A Mumbai-based startup may soon create India’s answer to The Simpsons

In search of original content.
In search of original content.
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The Mumbai-based content creation startup Supari Studios is in the throes of creating India’s first animated digital series for young adults.

The yet-to-be-named show, slated to be on YouTube soon, will mark the entry of a homegrown company into the big league of content creators, vying with Netflix and Amazon Prime, besides established movie production houses.

“We hope the series, created under our original content division, will be India’s answer to shows like The Simpsons,” Supari Studios co-founder Advait Gupt told Quartz. The film, Gupt explained, is set in a post-apocalyptic world where humans have gone extinct due to their misadventures. Animals now dominate Earth and, they too, have begun to commit human-like follies.

Significantly, the project is being bankrolled by RSVP Movies, run by media veteran and former UTV boss, Ronnie Screwvala. The deal with RSVP marks a major accomplishment for Gupt and his brother Akshat Gupt, who launched Supari Studios in their early 20s, fresh out of college.

They began operations in 2012 by putting together content for mobile phone users and have since climbed the value chain to create branded content for names like beverages maker Redbull and Asian Paints. Supari’s animation division has also created music videos for Warner Bros Records, besides those featuring popular artistes such as Dua Lipa, Jason Derulo, and Nicki Minaj.

Supari’s growth demonstrates how independent Indian video content creators have evolved in recent times, to support different themes and formats. Given the popularity of over-the-top video platforms in India, the future looks promising.

Advantage homegrown firms

“In this period of digital boom, the insatiable appetite for content will only see growth,” said Ridhima Lulla, chief content officer of Eros Digital, a film production and distribution company.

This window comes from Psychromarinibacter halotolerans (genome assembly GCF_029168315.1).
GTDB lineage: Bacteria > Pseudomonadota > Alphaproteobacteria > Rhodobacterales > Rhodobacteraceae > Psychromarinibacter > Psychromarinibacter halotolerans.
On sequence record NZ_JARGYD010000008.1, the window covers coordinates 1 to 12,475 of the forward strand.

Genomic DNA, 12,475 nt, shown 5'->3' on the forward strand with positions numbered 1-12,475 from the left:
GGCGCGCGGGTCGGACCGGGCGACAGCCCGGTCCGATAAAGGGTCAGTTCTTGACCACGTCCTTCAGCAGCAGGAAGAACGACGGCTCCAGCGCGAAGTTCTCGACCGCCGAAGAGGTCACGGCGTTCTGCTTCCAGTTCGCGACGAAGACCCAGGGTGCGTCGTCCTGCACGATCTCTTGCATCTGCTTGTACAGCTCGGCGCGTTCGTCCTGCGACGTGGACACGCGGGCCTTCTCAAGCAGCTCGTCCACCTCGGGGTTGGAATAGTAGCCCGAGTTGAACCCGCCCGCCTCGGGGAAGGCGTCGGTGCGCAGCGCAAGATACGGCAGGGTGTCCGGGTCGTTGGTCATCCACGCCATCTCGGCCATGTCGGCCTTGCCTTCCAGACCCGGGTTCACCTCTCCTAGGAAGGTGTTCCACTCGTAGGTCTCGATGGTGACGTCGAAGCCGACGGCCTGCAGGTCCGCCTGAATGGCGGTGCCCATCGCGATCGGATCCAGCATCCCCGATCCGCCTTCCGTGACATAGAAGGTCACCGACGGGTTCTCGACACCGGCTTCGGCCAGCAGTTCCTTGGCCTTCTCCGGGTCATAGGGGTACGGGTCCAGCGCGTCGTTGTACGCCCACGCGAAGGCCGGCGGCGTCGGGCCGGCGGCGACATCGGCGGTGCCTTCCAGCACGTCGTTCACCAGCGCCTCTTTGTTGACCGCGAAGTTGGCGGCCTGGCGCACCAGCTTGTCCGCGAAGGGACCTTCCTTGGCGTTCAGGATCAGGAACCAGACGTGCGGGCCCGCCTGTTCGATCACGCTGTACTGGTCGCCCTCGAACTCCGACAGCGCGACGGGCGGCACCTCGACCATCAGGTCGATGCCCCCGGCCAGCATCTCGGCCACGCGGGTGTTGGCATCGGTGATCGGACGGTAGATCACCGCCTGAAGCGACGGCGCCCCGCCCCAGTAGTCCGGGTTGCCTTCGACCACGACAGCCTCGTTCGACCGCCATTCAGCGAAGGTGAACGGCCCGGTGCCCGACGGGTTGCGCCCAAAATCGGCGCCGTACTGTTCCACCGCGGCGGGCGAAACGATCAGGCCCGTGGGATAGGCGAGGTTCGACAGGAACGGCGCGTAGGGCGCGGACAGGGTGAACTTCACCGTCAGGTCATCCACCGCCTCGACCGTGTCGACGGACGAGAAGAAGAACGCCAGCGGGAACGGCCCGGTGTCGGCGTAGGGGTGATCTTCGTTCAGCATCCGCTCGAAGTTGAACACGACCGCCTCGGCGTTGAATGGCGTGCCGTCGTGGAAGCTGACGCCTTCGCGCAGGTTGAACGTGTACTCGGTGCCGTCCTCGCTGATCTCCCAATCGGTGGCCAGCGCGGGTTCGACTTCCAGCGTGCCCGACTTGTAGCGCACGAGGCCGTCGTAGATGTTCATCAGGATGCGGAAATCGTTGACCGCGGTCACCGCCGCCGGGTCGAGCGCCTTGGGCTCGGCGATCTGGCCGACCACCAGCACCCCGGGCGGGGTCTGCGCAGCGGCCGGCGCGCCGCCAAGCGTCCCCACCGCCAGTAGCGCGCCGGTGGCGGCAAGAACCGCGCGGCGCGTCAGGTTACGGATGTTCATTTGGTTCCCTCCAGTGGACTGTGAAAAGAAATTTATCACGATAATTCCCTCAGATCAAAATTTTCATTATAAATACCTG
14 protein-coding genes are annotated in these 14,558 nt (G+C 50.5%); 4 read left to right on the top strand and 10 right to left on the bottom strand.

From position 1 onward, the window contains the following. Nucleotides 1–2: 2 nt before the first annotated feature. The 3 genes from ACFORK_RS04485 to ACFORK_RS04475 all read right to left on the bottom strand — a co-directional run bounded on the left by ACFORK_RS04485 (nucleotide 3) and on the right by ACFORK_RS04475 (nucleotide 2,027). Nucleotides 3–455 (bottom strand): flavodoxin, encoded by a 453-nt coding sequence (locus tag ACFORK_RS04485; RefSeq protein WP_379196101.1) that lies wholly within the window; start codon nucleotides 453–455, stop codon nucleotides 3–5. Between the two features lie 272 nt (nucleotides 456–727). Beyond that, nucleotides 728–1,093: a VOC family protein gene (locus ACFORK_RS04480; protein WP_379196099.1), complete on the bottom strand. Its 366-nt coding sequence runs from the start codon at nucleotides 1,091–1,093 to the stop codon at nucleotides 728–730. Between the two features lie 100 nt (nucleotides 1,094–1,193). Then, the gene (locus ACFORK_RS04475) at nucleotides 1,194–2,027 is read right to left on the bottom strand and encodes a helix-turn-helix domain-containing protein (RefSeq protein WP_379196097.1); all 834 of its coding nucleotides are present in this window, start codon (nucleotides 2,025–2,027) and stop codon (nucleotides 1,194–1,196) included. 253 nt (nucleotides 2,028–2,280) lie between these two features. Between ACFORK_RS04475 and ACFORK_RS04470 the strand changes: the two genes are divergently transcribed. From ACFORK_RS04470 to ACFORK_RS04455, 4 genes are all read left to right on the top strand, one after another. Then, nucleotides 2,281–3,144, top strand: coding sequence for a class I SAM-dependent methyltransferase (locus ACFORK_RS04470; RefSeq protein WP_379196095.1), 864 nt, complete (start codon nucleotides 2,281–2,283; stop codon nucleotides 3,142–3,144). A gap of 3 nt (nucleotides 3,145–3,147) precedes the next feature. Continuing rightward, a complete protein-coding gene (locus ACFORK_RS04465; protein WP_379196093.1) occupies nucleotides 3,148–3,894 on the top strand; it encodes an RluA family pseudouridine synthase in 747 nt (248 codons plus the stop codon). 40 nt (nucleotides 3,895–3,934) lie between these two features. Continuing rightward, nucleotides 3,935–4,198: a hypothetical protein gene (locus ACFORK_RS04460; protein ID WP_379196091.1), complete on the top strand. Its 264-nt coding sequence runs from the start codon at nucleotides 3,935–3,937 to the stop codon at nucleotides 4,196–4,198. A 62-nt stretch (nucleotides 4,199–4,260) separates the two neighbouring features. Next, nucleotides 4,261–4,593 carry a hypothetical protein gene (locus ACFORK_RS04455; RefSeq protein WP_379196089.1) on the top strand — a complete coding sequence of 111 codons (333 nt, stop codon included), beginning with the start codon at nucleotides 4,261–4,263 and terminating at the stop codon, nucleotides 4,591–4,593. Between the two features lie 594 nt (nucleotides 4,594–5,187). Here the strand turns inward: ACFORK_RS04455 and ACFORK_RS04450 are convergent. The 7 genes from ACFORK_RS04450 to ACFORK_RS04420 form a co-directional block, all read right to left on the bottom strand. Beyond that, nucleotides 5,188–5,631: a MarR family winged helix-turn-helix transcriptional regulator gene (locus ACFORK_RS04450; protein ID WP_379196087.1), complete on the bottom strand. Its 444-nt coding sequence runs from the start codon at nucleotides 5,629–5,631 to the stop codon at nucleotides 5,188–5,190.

Numbers back her claim. Indians are consuming 190 minutes of video per user per day across different platforms, according to a 2018 report published by the Confederation of Indian Industries and Boston Consulting Group.

Further, the Indian online video industry’s revenues will surge to $1.6 billion (around Rs11,000 crore) by 2022, compared with $340 million in 2017, claimed a report by global media consulting firm Media Partners Asia.

Homegrown firms are poised to be the biggest beneficiaries of this boom, say experts. A host of domestic players like Pocket Aces, Culture Machine, and The Viral Fever have mushroomed in recent times. 

One reason for their rise is their understanding of Indian viewers’ sensibilities, suggested Jatin Modi, CEO at digital marketing agency FrogIdeas. “These firms took the lead over large, established Indian production houses and portrayed lesbians, gays, bisexuals, and transgenders, which are considered taboo. These themes resonated with audiences,” he explained.

Thanks to increasing ease of data access, millennials are at the forefront of these evolving tastes. And original content creators have their ears to the ground. “They are creating personalised content relevant to the viewer’s choice, viewing patterns and geographies. The one who analyses and understands consumers’ content need and stays relevant will ride the next wave of digital content,” said Lulla.

The challenges

Their proven track record notwithstanding, the road ahead for small digital content creators like Supari Studios and others may not be easy, point out experts.

Established movie production houses like AltBalaji and over-the-top platforms like Hotstar, SonyLiv, ZEE5, and Voot are also creating content with backing from broadcasting giants like StarPlus, Sony India, Zee TV and Colors. ZEE5, for instance, delivered the hit web series Karenjit Kaur: The Untold Story of Sunny Leone and Rangbaaz last year.

Indian firms also need to watch out for deep-pocketed global players like Amazon Prime Video and Netflix, Modi said.

“International giants in India have been investing in acquiring titles and rights. Many had envisaged the digital ecosystem and the opportunities linked to it early on, hence have an advantage too,” Lulla added.

Gupt is unfazed, though. “We do not see international digital content makers and viewing platforms as competition. Rather players like Amazon and Netflix have opened up more options for a player like us to showcase our content. For Supari Studios, they are like any other distribution platform.” 

Clearly, with imagination and luck, they are preparing for an animated future.